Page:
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The Industry Classification Benchmark (ICB) is an industry classification taxonomy launched by Dow Jones and FTSE in 2005 and now used by FTSE International and STOXX. It is used to segregate markets into sectors within the macroeconomy. The ICB uses a system of 10 industries, partitioned into 19 supersectors, which are further divided into 41 sectors, which then contain 114 subsectors.[1][2]

The ICB is used globally (though not universally) to divide the market into increasingly specific categories, allowing investors to compare industry trends between well-defined subsectors. The ICB replaced the legacy FTSE and Dow Jones classification systems on 3 January 2006, and is used today by the NASDAQ, NYSE and several other markets around the globe. All ICB sectors are represented on the New York Stock Exchange except Equity Investment Instruments (8980) and Nonequity Investment Instruments (8990).[3]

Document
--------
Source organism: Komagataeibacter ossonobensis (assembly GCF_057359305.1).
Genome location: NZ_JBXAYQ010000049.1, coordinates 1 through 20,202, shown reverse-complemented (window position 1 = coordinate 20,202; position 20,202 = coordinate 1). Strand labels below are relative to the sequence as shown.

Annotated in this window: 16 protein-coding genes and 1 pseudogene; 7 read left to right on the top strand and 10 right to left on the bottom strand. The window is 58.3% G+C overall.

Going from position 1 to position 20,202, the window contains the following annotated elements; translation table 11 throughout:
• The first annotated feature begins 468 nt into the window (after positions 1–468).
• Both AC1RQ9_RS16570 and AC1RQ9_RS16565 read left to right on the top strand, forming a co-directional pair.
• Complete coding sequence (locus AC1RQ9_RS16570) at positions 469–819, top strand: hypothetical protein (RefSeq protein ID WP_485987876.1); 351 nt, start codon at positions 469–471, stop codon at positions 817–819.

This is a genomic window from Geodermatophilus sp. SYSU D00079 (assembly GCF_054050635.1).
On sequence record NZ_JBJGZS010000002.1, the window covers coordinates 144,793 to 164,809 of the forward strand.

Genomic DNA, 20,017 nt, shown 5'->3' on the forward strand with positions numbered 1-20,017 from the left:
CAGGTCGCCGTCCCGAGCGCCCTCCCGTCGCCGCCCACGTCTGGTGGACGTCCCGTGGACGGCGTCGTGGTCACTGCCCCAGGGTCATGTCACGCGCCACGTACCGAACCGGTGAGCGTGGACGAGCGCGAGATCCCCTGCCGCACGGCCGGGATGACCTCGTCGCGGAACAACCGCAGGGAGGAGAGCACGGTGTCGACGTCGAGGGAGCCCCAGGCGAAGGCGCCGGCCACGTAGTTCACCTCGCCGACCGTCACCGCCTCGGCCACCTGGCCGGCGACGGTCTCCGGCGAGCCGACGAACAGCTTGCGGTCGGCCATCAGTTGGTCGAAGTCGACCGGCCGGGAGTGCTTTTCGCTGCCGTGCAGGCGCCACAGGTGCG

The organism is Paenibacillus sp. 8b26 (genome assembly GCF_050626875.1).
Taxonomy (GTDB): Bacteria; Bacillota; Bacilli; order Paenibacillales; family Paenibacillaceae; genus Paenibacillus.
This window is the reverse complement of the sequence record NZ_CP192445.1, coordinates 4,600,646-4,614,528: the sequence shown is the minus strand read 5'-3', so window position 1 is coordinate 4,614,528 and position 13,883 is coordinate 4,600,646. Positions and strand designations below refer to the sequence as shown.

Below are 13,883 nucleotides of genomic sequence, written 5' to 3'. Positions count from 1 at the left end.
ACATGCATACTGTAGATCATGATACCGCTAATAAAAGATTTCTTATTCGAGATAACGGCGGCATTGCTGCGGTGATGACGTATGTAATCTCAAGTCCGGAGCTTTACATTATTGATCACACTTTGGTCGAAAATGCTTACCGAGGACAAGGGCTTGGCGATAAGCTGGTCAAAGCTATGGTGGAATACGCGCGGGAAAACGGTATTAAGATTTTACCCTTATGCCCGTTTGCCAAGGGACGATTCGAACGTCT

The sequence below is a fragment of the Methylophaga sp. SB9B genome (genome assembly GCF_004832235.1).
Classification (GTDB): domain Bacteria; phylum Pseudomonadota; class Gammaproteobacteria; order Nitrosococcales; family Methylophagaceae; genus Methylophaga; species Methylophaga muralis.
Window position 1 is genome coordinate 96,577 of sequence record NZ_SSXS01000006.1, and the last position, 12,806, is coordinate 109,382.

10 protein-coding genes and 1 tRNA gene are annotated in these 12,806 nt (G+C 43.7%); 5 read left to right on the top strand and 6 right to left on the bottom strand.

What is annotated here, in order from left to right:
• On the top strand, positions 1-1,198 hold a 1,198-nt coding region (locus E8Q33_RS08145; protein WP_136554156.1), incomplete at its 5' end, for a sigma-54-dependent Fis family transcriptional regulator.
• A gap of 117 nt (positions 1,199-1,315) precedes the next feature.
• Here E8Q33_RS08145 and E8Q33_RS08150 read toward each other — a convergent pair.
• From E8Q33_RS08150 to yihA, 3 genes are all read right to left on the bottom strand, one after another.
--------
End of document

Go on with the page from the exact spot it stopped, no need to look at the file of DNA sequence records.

Dow Jones divested itself of its 50% interest in the ICB in 2011 and announced it was creating its own version of it.[4]

ICB table

Note that the terms "industry" and "sector" are reversed from the Global Industry Classification Standard (GICS) taxonomy and the more common usage by professionals.

See also

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